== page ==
emacs.js has the ability too use customized profiles, but these seem to be loaded AFTER things have already been loaded, so the keybindings might be unfixable by simple means. Or maybe it is an easy fix — I haven’t really looked into the customization yet.


I want to use emacs.js — it’s got a lot of javascript-editing packages included that I’m interested in.

But the setup, lack of complete documentation, and bizarre keybindings is slowing me down.

It’s an open-source project, and I can work to minimize those problems.

I’ve opened one ticket already; these notes are part of my own further process.

May 17th, 2013

See Part One


I tried to run init.el from within my existing emacs, but got an error, so I launched it suppressing my config-files

emacs -q -l d:homeemacs.jsinit.el


Basically got the following error (although with a longer trace indicating where it had occured):

Debugger entered--Lisp error: (invalid-function (tool-bar-mode -1))
  ((tool-bar-mode -1) (menu-bar-mode -1) (scroll-bar-mode -1))
  (if window-system ((tool-bar-mode -1) (menu-bar-mode -1) (scroll-bar-mode -1)))
  eval((if window-system ((tool-bar-mode -1) (menu-bar-mode -1) (scroll-bar-mode -1))))
  call-interactively(eval-last-sexp nil nil)


The root seems to be THIS snippet that doesn’t like to work from appearance.el


(if window-system
    ((tool-bar-mode -1)
     (menu-bar-mode -1)
     (scroll-bar-mode -1)))


Now, each of those lines can execute individually, but none of them like to execute in that block.

Why is that?


Oh, my elisp-fu is woefully faded.


hrm. THIS seems to work:


(if window-system
    (progn (tool-bar-mode -1)
           (menu-bar-mode -1)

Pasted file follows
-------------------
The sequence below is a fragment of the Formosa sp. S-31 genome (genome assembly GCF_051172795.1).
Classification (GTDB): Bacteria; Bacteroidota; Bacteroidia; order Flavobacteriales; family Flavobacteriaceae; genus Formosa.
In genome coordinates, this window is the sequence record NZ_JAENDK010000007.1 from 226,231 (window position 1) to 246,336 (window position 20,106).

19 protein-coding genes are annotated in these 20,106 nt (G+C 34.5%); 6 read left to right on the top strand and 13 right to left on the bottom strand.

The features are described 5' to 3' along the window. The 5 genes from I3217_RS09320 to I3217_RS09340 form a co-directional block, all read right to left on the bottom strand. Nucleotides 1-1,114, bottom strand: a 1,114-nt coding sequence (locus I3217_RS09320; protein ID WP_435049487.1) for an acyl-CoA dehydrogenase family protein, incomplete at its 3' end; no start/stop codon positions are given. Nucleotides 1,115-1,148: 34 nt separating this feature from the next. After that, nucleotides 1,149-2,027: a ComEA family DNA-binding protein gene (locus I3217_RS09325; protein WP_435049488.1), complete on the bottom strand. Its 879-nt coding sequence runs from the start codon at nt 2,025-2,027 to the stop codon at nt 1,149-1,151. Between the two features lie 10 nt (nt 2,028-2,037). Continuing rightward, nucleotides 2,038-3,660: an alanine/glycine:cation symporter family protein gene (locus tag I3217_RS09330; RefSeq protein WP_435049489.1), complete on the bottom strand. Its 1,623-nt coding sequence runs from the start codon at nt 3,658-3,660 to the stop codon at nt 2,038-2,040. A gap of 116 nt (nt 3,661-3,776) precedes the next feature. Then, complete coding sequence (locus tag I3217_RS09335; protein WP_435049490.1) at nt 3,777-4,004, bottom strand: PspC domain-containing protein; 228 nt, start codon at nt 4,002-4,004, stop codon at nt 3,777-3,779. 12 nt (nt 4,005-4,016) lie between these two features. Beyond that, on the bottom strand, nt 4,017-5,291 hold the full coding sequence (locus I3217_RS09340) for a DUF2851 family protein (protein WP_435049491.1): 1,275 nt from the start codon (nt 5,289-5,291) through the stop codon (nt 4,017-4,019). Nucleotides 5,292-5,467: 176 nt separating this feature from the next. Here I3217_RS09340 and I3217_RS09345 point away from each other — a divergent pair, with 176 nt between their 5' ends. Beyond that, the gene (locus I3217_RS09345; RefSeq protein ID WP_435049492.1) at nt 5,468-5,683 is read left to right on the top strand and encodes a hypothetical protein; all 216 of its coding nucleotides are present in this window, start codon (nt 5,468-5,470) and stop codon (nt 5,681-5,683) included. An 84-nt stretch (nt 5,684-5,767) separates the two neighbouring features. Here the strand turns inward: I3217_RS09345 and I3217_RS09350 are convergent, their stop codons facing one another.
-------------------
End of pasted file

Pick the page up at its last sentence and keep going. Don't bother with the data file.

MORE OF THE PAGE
(scroll-bar-mode -1)))


so. I update that.



set-default-font: Font Inconsolata-12′ is not defined





End Part Two


read Part One

May 17th, 2013

I’m still trying to figure out how I should be using my wiki and my blog – what content goes where?

I’ve been putting a lot more this-is-what-I-did notes into the wiki, and cleaning them up as I redo it/find other/better ways.

I’m going to try putting them HERE in the blog first (in pmwiki-markup), and then clean them up a bit for the wiki.


That’s the idea, anyway….


This is Part One; read Part Two



So, I decided to test-install emacs.js


NOTE: the installation instructions presume Linux. Because: 1337. Because: Us windows users suck.

Or something like that.


NOTE: the notes below are pretty much unedited transcripts of my attempts to get this to work. They are more a reflection on my unfamiliarity with cygwin than they are of the lack of Windows installation docs. Although making this into an ELPA package would solve this problem in one fell swoop.

read more…

January 15th, 2013

I’m tired of opening a new tab for Netflix, waiting for it to load, then typing in whatever I’m searching for.

Netflix has so much JavaScript AJAXY-goodness on it’s page that it takes YEARS to load. Well, seconds. 5 seconds? 10 seconds? AN ETERNITY!